U.S. Navy Launches Live-Fire Missiles in Philippine Sea

The U.S. Navy launched live-fire missile tests in the Philippine Sea, it revealed this week, to warn China that the U.S. remains ready to intercept new Chinese missiles, military analysts said.

The drill took place in the waters east of the Philippines – pertaining to the highly contested South China Sea, claimed almost entirely by China – on Thursday, according to the U.S. Seventh Fleet’s Facebook page. The guided-missile destroyer USS Barry launched a medium-range Standard Missile-2, accompanied by the guided-missile cruiser USS Shiloh, which also launched an SM-2 during the drill.

The Navy drill in the Philippine Sea comes in response to Beijing’s announcement last week that it had built two new “research stations” or military installations on nearby reefs claimed by the Philippines and others, evidence of China’s ongoing expansion in the region.

In recent years, China has exerted increasing control in the nearby South China Sea, claiming zones traditionally considered international territory, or as pertaining to nearby Southeast Asian nations. Many, including the U.S., consider the action part of the country’s efforts to transform itself into a major global power.

Earlier in March, Chinese state media suggested the possibility of using an electromagnetic pulse weapon (EMP) against American ships entering the South China Sea.

The U.S. has increased its presence in the region in recent years as well, aiding Southeast Asian nations in their efforts to fight China’s encroachment in the waters. This show of force by the U.S. in the South China Sea has been met with resistance by China, escalating tensions there.

“The Arleigh Burke-class guided-missile destroyer USS Barry – DDG 52 launched a missile during a live-fire exercise and conducted combat information center operations. Barry is underway conducting operations in support of security and stability in the Indo-Pacific,” The U.S. Seventh Fleet’s Facebook page announced on Sunday.

Commenting on the exercise, Asian military analysts spoke to the South China Morning Post (SCMP) on Tuesday. These kinds of drills are not common and “could be seen as a warning to the People’s Liberation Army,” Beijing-based military specialist Zhou Chenming told the newspaper.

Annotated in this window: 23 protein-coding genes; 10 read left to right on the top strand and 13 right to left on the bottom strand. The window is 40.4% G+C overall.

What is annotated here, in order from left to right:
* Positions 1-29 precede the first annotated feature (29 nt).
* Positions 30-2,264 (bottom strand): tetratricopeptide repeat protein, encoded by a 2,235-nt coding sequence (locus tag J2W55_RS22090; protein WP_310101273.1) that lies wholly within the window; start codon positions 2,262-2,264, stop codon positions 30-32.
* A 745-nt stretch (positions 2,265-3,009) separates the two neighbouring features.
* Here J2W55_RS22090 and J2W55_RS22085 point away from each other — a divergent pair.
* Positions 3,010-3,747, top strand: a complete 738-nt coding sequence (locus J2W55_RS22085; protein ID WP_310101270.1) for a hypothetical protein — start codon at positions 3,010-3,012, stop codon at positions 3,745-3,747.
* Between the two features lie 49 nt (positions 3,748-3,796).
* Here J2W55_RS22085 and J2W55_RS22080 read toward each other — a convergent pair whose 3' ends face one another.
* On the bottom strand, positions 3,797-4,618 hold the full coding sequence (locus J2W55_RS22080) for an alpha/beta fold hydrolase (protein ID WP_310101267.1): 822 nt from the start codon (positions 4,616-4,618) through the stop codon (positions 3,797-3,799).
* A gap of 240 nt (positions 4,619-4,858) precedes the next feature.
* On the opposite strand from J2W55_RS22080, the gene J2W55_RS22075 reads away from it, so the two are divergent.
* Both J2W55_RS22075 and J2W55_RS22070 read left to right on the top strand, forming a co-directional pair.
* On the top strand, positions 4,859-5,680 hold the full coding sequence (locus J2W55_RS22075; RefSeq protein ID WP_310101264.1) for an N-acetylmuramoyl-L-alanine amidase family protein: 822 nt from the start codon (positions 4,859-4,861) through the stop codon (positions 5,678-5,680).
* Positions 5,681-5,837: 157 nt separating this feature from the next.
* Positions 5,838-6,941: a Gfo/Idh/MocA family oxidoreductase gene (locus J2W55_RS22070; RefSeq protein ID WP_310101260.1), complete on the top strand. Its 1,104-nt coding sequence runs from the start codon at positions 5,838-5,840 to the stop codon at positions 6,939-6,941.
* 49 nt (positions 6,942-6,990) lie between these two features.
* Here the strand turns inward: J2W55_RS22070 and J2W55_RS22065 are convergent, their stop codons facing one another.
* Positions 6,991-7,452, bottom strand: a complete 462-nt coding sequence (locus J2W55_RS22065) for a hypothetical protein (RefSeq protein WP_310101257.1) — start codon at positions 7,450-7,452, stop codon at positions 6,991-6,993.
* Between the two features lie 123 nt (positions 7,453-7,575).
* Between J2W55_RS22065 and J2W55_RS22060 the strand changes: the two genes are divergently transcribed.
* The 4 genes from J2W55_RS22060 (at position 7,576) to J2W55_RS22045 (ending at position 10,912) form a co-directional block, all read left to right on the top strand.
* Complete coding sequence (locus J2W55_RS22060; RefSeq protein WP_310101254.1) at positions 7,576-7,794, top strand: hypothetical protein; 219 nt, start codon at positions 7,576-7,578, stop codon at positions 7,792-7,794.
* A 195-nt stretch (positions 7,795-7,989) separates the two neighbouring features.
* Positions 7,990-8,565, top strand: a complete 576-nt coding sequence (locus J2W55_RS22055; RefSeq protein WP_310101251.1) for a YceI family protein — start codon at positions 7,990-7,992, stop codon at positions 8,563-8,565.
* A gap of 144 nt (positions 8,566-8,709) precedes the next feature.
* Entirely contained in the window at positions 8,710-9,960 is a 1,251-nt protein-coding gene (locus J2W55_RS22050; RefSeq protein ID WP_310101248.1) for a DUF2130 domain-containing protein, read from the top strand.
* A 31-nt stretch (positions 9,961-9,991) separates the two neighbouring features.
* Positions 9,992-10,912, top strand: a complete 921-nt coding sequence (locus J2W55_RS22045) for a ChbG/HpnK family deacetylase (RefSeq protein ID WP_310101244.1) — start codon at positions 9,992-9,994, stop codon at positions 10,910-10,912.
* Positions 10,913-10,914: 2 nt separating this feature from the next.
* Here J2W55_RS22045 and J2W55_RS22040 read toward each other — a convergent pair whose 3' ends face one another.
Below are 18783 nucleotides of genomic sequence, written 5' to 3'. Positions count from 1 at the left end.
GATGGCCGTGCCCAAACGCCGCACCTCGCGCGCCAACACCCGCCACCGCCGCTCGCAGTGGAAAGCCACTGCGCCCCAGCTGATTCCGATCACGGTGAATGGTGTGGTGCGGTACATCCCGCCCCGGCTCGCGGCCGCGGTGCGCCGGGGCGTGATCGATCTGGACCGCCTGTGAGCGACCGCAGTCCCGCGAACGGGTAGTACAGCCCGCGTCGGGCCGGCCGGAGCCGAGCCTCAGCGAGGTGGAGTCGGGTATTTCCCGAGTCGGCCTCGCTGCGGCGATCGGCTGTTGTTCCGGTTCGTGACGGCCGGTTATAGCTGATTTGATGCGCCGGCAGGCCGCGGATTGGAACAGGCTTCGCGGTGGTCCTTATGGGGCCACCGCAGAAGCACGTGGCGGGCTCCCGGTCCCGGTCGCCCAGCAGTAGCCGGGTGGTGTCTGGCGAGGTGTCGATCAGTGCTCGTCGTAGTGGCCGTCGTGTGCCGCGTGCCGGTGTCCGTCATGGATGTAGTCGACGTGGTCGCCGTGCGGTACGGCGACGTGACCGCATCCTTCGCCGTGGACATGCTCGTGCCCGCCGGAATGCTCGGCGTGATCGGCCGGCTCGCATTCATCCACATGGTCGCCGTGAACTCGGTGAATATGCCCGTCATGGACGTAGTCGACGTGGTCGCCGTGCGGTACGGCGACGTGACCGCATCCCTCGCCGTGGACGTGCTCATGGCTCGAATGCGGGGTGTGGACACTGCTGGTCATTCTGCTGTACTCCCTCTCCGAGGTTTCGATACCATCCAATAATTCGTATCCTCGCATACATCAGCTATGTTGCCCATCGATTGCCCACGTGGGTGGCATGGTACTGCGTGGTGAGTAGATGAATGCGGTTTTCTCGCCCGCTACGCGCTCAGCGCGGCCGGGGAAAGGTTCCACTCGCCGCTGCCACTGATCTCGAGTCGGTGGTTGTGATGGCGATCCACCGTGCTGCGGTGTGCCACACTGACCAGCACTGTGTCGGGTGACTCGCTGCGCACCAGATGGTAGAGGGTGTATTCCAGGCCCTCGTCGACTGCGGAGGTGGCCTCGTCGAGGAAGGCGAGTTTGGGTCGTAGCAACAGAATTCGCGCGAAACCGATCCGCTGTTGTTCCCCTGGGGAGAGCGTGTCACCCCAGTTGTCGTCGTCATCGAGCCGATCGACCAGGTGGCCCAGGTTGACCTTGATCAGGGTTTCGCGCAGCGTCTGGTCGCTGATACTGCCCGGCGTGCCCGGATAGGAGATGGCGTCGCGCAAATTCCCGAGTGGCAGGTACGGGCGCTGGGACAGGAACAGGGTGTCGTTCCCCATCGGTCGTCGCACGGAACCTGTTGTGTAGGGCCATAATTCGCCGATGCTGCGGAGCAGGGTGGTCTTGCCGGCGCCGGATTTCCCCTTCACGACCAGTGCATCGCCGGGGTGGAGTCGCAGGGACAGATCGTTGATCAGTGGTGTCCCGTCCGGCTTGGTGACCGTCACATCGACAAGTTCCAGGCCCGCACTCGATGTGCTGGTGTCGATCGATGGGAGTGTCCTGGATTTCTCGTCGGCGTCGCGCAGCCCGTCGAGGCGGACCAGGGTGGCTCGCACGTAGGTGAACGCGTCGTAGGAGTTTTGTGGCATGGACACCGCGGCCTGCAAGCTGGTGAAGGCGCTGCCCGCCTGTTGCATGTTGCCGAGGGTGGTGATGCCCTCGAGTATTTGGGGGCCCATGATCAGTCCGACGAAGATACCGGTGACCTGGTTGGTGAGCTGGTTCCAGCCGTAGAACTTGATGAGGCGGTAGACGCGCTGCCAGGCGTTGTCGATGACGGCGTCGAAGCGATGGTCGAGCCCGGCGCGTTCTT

He added, “The U.S. Navy is worried about Chinese missiles, which China could use as a trump card in a military conflict between the two parties in the region. The Seventh Fleet wants to warn Beijing that it can intercept missiles from China.”

China’s People’s Liberation Army (PLA) has developed two kinds of missiles that could pose major threats to the U.S. military. The DF-21D, called the “carrier killer,” and the anti-ship DF-26, which has a 2,500 mile (4,000 km) range, placing the U.S. naval base in Guam – a U.S. territory in the western Pacific Ocean – within reach.

China may have tested either one of these new missiles in June during a staged missile test by the PLA Rocket Force. According to the Pentagon, the “disturbing” test took place last summer in the Philippine Sea (the marginal sea east and northeast of the Philippines).

Equipped with the latest Aegis combat system, the USS Barry boasts an improved ability to defend bases like Guam and U.S. warships from the two types of Chinese missiles.

Both the U.S. and China may escalate the number of tests as the rival militaries attempt to close the hardware, software, and training gap between the two forces, Colin Koh Swee Lean, a research fellow with the Institute of Defence and Strategic Studies’ Maritime Security Programme in Singapore, told the SCMP.

“Given the shift in defense focus to the Indo-Pacific and with the PLA threat in mind, I wouldn’t be surprised if the U.S. Navy conducted more such live-fire exercises to validate the fleet’s capabilities against the evolving PLA missile strength,” Koh said.

The Philippine Sea would be a significant battlefield in any future China-U.S. armed conflict, according to Koh. The missile launches come as the U.S. military strengthens ties with regional allies, like the Philippines, Vietnam, and others, as part of its Indo-Pacific strategy to curb China’s power in the highly contested South China Sea.

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